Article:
Asside from just the general expansion of knowledge and understanding of how things work, is there any practical application of evolution, that wouldn't be available if we didn't study and theorise about it? I ask because I have a friend who says it is a waste of time and just anoys people.

Well Tom, there can be practical applications to evolution. I know of one study that used the traits of mutation and descent in applied engineering. A company wanted to design a better nozzle for a pipe outlet and took a normal model and had it cast 10 times is a plastic that was then deliberately deformed as it was made.

They then took these modified nozzles to see which was the most efficient and made more copies (again with deformities). After a few generations of this they had created a nozzle about three times (if I remember correctly) more efficient than the original. In a classic copy of evolution, the best adapted (here most efficient) were selected for, and the lest adapted were removed. Errors in repliction (the casting process) occasionally made better nozzels and these were then used for the next moulds (had the most descendants).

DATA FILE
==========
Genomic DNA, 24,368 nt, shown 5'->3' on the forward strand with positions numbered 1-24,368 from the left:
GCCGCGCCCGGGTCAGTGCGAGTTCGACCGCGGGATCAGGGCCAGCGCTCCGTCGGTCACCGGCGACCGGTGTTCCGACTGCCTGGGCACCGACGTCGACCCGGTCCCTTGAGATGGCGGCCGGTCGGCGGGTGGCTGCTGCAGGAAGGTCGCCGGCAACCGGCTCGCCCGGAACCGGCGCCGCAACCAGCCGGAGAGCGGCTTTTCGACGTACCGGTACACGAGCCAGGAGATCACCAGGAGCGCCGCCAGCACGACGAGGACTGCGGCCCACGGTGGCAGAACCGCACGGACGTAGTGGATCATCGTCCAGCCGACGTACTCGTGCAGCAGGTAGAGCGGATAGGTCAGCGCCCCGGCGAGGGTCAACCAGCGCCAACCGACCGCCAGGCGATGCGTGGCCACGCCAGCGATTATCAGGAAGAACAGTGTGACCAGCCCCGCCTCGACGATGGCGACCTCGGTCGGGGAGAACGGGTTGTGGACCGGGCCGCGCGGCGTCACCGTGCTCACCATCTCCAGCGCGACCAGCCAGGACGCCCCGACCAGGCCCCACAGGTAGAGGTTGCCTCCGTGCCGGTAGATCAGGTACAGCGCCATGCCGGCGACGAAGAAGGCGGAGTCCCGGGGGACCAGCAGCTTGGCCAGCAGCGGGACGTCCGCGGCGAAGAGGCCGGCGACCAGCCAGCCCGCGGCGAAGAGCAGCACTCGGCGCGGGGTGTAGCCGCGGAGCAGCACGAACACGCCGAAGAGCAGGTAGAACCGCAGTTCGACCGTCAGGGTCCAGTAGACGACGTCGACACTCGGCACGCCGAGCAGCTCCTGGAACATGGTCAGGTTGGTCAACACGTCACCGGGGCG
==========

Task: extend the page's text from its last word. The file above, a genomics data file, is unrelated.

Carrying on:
Of course, we also use evolutionary theory for all kinds of medical applictions - you need a new 'flu injection every year (as do your pets for various other viruses) as these are constantly evolving and we need to beat them. If we are ever to halt diseases like AIDS, malaria, and many cancers we have to understand how and why things evolve.

Hi Tom,

Just to add to what David said, as well as the massively important medical applications, evolutionary theory is also being used for wildlife and conservation issues. Off the top of my head I can think of many cases where evolutionary biologists are working on improving management of fisheries and animal species that are hunted for food (or trophies). Also there is a lot of evolutionary research into the way in which organisms are (or aren't) adapting to climate change, which is obviously a hot topic and very important when thinking about practical conservation measures.